The woman who publicly accused a former aide to Illinois House Speaker Michael Madigan of harassment last month said the powerful Democrat's warning legislators that he will "personally get involved" in complaints "rings hollow."
“Speaker Madigan now says he is committed to getting ‘personally involved’ in preventing sexual harassment. That may prove to be a step forward--but today, it rings hollow," Alaina Hampton said in a statement. "The Speaker had three months to get ‘personally involved’ in my case, but took no action until he knew the story was about to come out."
Hampton came forward on Feb. 13 to detail allegations she made against her supervisor Kevin Quinn, a high-ranking political aide that Madigan announced the day before had been fired. She said she reported Quinn's inappropriate behavior to his supervisor, Ald. Marty Quinn, in February 2017, before sending a letter to Madigan personally in November.
Hampton's account, as well as the termination of another high-ranking operative in Madigan's organization over misconduct complaints later that week, have put the country's longest-serving House speaker under a microscope.
Madigan, who hired an independent counsel to review harassment policies and released an incomplete list of misconduct allegations and their handling, again addressed the controversy at the Capitol on Tuesday, distributing a statement to legislators claiming he would take a hardline approach to complaints.
"I want to be crystal clear - it is inappropriate for members to make sexual comments or sexual advances to, or engage in sexual relationships with, staff, whether that person is employed directly by you, the Office of the Speaker, or another caucus. This applies to both male and female legislators," Madigan's statement to lawmakers read.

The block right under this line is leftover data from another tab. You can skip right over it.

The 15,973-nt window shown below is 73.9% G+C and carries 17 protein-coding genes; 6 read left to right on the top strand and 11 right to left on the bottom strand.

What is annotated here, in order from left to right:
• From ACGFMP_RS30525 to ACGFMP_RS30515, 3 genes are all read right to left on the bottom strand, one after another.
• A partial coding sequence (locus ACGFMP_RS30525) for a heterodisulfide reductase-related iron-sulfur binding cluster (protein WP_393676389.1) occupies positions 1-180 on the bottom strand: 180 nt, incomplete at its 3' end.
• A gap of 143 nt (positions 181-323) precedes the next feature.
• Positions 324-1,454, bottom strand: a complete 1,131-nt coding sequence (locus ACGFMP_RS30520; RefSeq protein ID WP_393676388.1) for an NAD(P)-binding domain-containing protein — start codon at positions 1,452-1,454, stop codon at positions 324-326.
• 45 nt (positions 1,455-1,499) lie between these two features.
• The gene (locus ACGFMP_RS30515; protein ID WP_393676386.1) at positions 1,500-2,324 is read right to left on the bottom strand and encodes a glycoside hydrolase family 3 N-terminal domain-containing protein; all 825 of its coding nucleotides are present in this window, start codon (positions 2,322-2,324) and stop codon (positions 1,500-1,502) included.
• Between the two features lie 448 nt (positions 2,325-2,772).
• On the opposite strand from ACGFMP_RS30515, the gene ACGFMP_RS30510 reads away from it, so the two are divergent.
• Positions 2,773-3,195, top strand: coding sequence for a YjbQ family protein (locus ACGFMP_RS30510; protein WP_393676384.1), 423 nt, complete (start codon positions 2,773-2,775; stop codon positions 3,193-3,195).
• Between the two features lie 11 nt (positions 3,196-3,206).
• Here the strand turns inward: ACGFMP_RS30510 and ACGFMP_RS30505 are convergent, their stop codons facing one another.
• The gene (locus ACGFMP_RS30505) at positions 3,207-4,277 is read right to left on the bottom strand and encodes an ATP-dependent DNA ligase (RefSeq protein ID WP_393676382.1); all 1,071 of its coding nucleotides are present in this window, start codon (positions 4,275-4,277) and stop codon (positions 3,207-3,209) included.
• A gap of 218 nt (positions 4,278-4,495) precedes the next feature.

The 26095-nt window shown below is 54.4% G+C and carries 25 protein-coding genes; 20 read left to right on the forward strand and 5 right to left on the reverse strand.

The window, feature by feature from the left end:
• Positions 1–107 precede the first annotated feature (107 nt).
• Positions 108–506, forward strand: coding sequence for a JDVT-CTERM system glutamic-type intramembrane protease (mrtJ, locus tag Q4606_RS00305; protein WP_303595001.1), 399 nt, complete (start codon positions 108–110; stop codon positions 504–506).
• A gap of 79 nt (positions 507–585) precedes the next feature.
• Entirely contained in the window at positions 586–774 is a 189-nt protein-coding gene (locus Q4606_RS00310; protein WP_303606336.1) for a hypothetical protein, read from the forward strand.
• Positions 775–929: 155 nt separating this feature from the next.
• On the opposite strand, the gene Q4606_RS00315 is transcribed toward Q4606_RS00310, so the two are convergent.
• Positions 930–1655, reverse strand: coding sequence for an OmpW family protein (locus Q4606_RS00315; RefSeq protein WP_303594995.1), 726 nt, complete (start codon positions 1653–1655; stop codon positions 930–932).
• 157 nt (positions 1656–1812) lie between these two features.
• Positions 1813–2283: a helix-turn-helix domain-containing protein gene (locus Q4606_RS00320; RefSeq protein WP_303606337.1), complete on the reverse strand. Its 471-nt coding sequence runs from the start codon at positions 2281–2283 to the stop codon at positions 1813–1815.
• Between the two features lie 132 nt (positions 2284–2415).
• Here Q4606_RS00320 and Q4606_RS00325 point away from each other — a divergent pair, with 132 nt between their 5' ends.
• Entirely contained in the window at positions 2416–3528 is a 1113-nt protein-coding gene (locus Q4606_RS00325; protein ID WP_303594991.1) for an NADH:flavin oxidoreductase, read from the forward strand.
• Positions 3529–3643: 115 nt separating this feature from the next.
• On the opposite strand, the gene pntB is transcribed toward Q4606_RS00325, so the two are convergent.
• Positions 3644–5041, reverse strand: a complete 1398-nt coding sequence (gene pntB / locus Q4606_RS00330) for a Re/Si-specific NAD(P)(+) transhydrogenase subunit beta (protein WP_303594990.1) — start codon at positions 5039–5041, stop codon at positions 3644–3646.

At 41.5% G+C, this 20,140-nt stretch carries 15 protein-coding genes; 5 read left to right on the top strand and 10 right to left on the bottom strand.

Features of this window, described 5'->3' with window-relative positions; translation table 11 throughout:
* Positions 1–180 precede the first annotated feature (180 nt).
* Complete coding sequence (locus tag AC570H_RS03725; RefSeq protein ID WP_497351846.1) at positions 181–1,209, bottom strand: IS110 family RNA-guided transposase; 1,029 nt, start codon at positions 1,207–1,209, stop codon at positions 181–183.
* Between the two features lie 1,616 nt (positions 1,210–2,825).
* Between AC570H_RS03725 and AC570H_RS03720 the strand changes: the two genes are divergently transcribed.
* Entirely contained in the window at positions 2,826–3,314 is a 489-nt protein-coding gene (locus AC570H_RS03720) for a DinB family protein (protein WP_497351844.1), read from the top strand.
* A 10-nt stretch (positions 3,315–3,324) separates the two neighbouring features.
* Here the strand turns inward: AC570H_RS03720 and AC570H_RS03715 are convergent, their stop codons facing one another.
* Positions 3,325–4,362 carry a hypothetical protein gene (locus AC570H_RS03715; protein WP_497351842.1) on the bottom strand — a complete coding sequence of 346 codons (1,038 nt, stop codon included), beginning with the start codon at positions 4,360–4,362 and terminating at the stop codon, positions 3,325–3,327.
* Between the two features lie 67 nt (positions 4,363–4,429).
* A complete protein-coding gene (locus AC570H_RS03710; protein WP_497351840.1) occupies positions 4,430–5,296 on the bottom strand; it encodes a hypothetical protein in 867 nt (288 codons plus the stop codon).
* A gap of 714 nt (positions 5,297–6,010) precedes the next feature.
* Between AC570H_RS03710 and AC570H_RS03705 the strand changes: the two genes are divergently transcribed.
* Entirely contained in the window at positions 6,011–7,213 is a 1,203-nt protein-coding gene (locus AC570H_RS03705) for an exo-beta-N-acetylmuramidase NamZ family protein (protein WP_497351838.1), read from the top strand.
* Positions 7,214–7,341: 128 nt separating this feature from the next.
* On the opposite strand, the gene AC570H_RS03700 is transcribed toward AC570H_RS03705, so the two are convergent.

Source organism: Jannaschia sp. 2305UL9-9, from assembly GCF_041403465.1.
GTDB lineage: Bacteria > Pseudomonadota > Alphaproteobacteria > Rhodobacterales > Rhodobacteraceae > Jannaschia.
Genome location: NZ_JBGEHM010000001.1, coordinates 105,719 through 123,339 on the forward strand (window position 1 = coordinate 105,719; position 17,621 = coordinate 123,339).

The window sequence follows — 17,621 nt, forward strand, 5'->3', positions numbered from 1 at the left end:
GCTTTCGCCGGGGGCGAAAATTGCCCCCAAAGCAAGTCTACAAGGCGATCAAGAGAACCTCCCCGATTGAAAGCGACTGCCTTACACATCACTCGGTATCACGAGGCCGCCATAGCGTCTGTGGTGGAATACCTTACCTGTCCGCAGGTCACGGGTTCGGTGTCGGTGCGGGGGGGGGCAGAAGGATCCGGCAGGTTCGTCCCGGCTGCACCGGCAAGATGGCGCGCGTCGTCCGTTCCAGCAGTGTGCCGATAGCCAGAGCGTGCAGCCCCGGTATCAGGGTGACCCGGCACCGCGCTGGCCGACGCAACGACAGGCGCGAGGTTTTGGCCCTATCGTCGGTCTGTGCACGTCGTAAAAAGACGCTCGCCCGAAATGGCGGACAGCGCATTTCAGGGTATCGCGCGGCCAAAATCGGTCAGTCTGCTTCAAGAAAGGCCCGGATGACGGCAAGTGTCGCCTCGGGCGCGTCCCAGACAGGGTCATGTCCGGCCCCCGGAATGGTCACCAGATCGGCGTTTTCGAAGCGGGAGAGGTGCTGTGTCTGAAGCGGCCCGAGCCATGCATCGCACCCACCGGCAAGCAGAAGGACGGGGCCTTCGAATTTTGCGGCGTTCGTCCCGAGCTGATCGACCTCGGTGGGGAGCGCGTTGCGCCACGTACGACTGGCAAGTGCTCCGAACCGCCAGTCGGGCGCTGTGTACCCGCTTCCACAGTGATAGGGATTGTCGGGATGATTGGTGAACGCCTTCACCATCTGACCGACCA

“It is clear from my discussions that staff view you as their superiors or supervisors, and with that you are in positions of power over them," he continued. "This dynamic is ripe for potential harassment. I expect each of you to treat staff with respect and keep your relationships strictly professional."
"If I become aware of any complaints against a member by staff, or another member, I will personally get involved to put an end to it."
Madigan said that statement came after weeks of meetings with Democratic caucus members, staff and lobbyists to discuss sexual harassment.
But Hampton questioned the motivation of Madigan's claims.
“Perhaps my telling my own story publicly, combined with the EEOC's notification of my right to sue last week, has caused the Speaker to have a revelation about his ethical and moral obligation to those who have been harassed and even assaulted in his own organization,” Hampton said.
“More likely, he’s being driven to action by the threat of losing his grip on power - not by any personal concern for the well being of the women in the House Democratic Caucus or the Democratic Party of Illinois.”
Hampton said she and “countless other victims and survivors” will be watching Madigan’s "next moves closely."
“We are hopeful that he will back up his words with meaningful and swift action,” her statement ended.